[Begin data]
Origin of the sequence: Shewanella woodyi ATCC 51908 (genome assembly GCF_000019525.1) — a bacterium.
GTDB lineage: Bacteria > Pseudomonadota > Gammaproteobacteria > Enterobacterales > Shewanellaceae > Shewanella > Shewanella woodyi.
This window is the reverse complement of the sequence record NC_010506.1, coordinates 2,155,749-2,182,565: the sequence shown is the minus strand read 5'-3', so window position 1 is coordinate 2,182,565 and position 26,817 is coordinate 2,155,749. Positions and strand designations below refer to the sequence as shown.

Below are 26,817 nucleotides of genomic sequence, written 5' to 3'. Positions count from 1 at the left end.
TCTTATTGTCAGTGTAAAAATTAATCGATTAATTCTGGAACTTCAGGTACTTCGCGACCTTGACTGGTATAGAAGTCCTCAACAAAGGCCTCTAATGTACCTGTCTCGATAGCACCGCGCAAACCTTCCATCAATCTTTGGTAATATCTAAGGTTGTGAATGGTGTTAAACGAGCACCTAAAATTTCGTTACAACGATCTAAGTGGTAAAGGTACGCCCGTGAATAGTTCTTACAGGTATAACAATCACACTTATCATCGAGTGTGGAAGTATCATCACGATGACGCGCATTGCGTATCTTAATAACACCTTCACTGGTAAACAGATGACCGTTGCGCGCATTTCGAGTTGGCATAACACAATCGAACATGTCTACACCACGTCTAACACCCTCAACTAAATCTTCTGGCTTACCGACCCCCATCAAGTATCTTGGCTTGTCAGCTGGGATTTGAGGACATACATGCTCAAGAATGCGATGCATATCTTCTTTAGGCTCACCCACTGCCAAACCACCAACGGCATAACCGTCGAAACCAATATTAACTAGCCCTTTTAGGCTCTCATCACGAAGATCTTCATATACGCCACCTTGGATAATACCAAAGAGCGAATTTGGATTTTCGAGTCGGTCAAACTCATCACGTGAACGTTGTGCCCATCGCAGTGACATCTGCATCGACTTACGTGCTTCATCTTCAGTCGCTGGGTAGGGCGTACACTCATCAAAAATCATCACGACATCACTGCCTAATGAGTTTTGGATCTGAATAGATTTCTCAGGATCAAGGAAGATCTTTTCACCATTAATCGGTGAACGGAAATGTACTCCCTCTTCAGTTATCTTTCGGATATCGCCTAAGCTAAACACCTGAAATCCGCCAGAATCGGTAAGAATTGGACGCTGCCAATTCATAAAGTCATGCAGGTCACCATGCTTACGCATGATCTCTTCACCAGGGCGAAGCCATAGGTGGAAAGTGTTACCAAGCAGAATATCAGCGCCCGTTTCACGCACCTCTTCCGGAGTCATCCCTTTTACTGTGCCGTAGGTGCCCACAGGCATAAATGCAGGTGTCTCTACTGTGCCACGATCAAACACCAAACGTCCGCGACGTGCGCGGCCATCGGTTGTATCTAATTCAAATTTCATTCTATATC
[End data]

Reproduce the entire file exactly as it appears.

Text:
Origin of the sequence: Shewanella woodyi ATCC 51908 (genome assembly GCF_000019525.1) — a bacterium.
GTDB lineage: Bacteria > Pseudomonadota > Gammaproteobacteria > Enterobacterales > Shewanellaceae > Shewanella > Shewanella woodyi.
This window is the reverse complement of the sequence record NC_010506.1, coordinates 2,155,749-2,182,565: the sequence shown is the minus strand read 5'-3', so window position 1 is coordinate 2,182,565 and position 26,817 is coordinate 2,155,749. Positions and strand designations below refer to the sequence as shown.

Below are 26,817 nucleotides of genomic sequence, written 5' to 3'. Positions count from 1 at the left end.
TCTTATTGTCAGTGTAAAAATTAATCGATTAATTCTGGAACTTCAGGTACTTCGCGACCTTGACTGGTATAGAAGTCCTCAACAAAGGCCTCTAATGTACCTGTCTCGATAGCACCGCGCAAACCTTCCATCAATCTTTGGTAATATCTAAGGTTGTGAATGGTGTTAAACGAGCACCTAAAATTTCGTTACAACGATCTAAGTGGTAAAGGTACGCCCGTGAATAGTTCTTACAGGTATAACAATCACACTTATCATCGAGTGTGGAAGTATCATCACGATGACGCGCATTGCGTATCTTAATAACACCTTCACTGGTAAACAGATGACCGTTGCGCGCATTTCGAGTTGGCATAACACAATCGAACATGTCTACACCACGTCTAACACCCTCAACTAAATCTTCTGGCTTACCGACCCCCATCAAGTATCTTGGCTTGTCAGCTGGGATTTGAGGACATACATGCTCAAGAATGCGATGCATATCTTCTTTAGGCTCACCCACTGCCAAACCACCAACGGCATAACCGTCGAAACCAATATTAACTAGCCCTTTTAGGCTCTCATCACGAAGATCTTCATATACGCCACCTTGGATAATACCAAAGAGCGAATTTGGATTTTCGAGTCGGTCAAACTCATCACGTGAACGTTGTGCCCATCGCAGTGACATCTGCATCGACTTACGTGCTTCATCTTCAGTCGCTGGGTAGGGCGTACACTCATCAAAAATCATCACGACATCACTGCCTAATGAGTTTTGGATCTGAATAGATTTCTCAGGATCAAGGAAGATCTTTTCACCATTAATCGGTGAACGGAAATGTACTCCCTCTTCAGTTATCTTTCGGATATCGCCTAAGCTAAACACCTGAAATCCGCCAGAATCGGTAAGAATTGGACGCTGCCAATTCATAAAGTCATGCAGGTCACCATGCTTACGCATGATCTCTTCACCAGGGCGAAGCCATAGGTGGAAAGTGTTACCAAGCAGAATATCAGCGCCCGTTTCACGCACCTCTTCCGGAGTCATCCCTTTTACTGTGCCGTAGGTGCCCACAGGCATAAATGCAGGTGTCTCTACTGTGCCACGATCAAACACCAAACGTCCGCGACGTGCGCGGCCATCGGTTGTATCTAATTCAAATTTCATTCTATATC